If you are looking for an answer to the question What is Artificial Intelligence? and you only have a minute, then here's the definition the Association for the Advancement of Artificial Intelligence offers on its home page: "the scientific understanding of the mechanisms underlying thought and intelligent behavior and their embodiment in machines."
However, if you are fortunate enough to have more than a minute, then please get ready to embark upon an exciting journey exploring AI (but beware, it could last a lifetime) …
If you've been waiting to upgrade your home with the latest gear, this weekend might be the time to do so. From robot vacuums to Instant Pots, there are a number of great sales for connected appliances and kitchen gadgets for Memorial Day this year. As you can imagine, there are quite a lot of them, so we've collected some of the best ones below. Anker's Eufy RoboVac 11S is one of our favorite budget robot vacuums thanks to its slim profile, smart features and affordable price. It doesn't have WiFi, but it does have a remote control.
An app which uses cognitive behavioural therapy techniques to help people overcome insomnia has received recommendation from the National Institute for Health and Care Excellence (NICE). Sleepio, from Big Health, uses an artificial intelligence (AI) algorithm to provide people with tailored therapy and provides a digital six-week self-help programme involving a sleep test, weekly interactive sessions with users encouraged to keep a diary about their sleeping patterns. Sleepio was rolled out in the south of England towards the end of 2018 and in 2019 was made available across London. NICE is recommending that the Sleepio app is used as cost-effective alternative to prescribed medication after is Medical Technologies Advisory Committee evaluated the platform. The committee concluded that Sleepio is more effective than conventional treatment options (sleep hygiene and medication) in reducing symptoms of insomnia in adults.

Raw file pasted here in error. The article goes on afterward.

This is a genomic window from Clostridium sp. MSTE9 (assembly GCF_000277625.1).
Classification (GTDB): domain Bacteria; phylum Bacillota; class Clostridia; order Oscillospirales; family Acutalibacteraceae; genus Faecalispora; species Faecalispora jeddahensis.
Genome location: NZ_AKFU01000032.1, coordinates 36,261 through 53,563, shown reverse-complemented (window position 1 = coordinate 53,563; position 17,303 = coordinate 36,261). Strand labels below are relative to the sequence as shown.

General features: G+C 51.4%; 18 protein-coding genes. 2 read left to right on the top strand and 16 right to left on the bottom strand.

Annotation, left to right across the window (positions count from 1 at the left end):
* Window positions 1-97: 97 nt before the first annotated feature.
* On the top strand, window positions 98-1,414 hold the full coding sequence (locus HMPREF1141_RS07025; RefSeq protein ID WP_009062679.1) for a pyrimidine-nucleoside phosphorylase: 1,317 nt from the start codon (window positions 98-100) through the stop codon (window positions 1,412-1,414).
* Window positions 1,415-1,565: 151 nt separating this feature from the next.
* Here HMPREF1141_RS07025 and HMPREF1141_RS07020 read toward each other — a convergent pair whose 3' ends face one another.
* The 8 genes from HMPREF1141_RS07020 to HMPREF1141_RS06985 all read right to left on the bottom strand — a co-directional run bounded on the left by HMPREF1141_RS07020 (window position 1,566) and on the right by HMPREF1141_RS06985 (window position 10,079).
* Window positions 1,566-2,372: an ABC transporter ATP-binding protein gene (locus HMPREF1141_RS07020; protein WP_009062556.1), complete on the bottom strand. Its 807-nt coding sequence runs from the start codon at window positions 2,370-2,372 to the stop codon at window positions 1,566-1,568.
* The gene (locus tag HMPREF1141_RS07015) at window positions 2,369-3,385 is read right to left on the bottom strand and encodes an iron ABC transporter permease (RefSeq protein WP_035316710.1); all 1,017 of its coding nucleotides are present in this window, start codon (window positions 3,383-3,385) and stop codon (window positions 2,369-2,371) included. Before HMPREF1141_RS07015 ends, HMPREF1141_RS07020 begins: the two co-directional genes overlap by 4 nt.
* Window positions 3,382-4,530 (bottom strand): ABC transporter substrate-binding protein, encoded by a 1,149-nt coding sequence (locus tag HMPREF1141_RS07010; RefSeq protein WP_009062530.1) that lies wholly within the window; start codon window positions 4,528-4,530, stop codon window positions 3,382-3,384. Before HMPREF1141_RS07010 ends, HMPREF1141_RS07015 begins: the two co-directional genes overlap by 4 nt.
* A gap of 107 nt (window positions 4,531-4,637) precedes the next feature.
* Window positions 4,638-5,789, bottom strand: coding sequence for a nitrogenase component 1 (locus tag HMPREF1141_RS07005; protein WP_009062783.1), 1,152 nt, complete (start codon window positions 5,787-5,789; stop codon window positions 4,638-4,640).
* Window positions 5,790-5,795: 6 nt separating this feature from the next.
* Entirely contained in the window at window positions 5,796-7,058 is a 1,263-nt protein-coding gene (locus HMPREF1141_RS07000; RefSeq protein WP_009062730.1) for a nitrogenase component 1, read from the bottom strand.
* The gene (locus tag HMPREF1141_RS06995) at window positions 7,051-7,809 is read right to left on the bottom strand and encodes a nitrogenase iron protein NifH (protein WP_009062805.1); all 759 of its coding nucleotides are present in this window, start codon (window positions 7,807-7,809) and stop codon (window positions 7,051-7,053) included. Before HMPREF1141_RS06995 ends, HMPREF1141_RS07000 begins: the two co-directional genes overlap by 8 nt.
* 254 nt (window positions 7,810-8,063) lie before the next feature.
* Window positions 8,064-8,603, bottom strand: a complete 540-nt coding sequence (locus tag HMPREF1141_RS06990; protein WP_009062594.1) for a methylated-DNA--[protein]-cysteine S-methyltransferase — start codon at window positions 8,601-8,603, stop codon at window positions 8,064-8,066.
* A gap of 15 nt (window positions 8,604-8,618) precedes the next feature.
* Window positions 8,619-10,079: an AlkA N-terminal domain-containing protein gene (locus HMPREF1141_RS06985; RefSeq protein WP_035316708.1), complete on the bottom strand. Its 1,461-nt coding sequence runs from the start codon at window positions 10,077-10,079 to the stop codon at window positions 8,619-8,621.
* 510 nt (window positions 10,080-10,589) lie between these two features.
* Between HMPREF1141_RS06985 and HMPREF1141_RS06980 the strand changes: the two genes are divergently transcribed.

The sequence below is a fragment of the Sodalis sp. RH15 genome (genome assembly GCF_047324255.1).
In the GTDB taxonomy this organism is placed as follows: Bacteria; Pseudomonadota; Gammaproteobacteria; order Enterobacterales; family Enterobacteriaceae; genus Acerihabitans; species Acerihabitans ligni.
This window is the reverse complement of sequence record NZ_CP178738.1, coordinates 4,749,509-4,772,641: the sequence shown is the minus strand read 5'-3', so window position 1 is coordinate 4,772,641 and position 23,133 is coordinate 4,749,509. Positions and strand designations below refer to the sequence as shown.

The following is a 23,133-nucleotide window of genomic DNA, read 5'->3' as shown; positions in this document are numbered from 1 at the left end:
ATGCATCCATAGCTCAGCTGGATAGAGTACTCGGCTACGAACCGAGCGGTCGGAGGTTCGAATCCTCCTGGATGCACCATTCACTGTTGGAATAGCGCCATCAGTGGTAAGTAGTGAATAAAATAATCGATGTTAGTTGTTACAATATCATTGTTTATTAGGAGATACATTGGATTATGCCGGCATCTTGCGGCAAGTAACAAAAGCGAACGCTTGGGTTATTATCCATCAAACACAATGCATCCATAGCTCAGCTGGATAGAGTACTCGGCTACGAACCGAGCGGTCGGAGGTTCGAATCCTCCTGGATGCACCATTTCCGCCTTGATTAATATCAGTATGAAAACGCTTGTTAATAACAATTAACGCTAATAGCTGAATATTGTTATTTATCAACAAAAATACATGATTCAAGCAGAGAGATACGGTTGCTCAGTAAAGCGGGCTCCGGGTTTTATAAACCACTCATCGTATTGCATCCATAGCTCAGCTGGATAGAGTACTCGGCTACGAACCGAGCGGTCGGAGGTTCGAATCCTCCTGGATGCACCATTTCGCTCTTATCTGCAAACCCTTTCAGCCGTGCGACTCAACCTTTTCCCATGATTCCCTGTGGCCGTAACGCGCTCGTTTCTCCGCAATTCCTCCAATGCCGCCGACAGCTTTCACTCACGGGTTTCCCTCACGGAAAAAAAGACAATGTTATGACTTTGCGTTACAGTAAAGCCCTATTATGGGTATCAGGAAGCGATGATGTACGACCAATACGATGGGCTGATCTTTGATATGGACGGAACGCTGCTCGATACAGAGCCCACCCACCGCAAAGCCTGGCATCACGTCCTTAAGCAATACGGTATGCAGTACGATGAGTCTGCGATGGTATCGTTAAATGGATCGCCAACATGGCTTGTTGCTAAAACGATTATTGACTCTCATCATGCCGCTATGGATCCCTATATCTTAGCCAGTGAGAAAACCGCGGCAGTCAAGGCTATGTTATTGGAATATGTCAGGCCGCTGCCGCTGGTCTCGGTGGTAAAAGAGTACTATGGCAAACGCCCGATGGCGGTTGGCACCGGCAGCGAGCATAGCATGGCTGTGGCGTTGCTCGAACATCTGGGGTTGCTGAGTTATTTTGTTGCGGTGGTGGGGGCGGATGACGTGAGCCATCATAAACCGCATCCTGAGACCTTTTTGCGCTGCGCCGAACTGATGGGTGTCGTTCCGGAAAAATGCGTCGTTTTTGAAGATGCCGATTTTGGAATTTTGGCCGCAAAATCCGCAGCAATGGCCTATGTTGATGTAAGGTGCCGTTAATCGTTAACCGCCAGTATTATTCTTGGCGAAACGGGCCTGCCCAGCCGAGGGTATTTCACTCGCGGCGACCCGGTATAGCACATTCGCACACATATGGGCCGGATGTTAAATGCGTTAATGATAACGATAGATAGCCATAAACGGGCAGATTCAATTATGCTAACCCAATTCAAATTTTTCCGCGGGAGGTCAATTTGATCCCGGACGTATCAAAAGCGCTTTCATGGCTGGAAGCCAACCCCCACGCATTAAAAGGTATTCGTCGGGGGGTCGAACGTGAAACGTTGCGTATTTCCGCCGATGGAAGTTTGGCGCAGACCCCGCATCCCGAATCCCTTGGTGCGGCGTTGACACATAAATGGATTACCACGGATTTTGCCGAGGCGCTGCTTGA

Investigators have identified characteristics of individuals with long COVID and those who are likely to have it by using machine learning techniques. The investigators, who were supported by the National Institutes of Health (NHI), analyzed a collection of electronic health records (EHR) available for COVID-19 research to help better identify who has long COVID. Investigators used the EHR data, from the National COVID Cohort Collaborative (N3C), a centralized national public database led by the NIH's National Centers for Advancing Translation Sciences, to identify more than 100,000 likely cases of long COVID, as of October 2021 and 200,000 cases as of May 2022. "It made sense to take advantage of modern data analysis tools and a unique big data resource like N3C, where many features of long COVID can be represented," Emily Pfaff, PhD, a clinical informaticist at the University of North Carolina at Chapel Hill, said in a statement. The N3C data includes information representing more than 13 million individuals nationwide and nearly 5 million positive COVID-19 cases.
Here I manually saved the column names, which are numerical and categorical, and also saved the target column. From the info function, there seem to be missing values, and we can see that location and sex should be categorical, so we have to do some data type conversion later on. Let's first visualize our target class. We see location and species seemingly for their respective locations and species (loc2 & species C, loc3 & species A). We also see there are slightly more female (1) birds than the male counterpart.
The design and optimization of new processing approaches for the development of rare earth cuprate (REBCO) high temperature superconductors is required to increase their cost-effective fabrication and promote market implementation. The exploration of a broad range of parameters enabled by these methods is the ideal scenario for a new set of high-throughput experimentation (HTE) and data-driven tools based on machine learning (ML) algorithms that are envisaged to speed up this optimization in a low-cost and efficient manner compatible with industrialization. In this work, we developed a data-driven methodology that allows us to analyze and optimize the inkjet printing (IJP) deposition process of REBCO precursor solutions. A dataset containing 231 samples was used to build ML models. Linear and tree-based (Random Forest, AdaBoost and Gradient Boosting) regression algorithms were compared, reaching performances above 87%.